Patients with an SCS implant date of 2016 or later (versus before 2016) were more likely to meet the primary endpoint, which may be related to the impact of the 2016 CDC Guideline for Prescribing Opioids for Chronic Pain.22 The presence of an alcohol or non-alcohol abuse diagnosis was also associated with meeting the primary endpoint. Such a diagnosis in claims (indicating it was medically attended with a confirmed diagnosis) could mean patients sought help from their physicians for substance abuse and may have been placed into medically assisted treatment (MAT). Patients receiving MAT will typically receive medications (methadone, buprenorphine, naltrexone) along with counseling and behavioral therapy.23 In addition, patient history of spine surgeries was associated with meeting the primary endpoint, which may reflect the potential pain reductions associated with SCS in patients with pain following spine surgery.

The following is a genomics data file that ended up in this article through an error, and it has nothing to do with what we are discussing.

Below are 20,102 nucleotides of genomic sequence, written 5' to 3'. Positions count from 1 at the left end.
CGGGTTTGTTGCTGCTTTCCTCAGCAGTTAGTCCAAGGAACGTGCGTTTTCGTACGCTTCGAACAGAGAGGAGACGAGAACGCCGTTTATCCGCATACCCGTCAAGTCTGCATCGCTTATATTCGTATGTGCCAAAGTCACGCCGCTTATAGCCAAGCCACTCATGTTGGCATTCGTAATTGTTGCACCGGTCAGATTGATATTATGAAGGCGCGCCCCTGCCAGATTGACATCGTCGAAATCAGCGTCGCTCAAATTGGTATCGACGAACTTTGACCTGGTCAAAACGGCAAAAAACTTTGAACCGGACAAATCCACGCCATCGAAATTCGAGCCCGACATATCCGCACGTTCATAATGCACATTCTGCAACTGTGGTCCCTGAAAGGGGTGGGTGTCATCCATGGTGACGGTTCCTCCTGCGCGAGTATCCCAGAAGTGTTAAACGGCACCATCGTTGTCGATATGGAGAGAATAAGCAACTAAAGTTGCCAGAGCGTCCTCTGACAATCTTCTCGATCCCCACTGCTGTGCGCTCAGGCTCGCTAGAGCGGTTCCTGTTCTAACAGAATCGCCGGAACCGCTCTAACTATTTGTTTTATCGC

The strengths of this study include a geographically diverse sample across the US and multi-year follow-up. This analysis was restricted to patients who did not undergo a subsequent SCS device removal within 3 years of their implant to more closely estimate the impact of SCS therapy on opioid utilization among “responders.” The definition of “responders” as patients with no explanation procedure is imperfect, but given the lack of pain or functional scores in claims data, it is the best available proxy.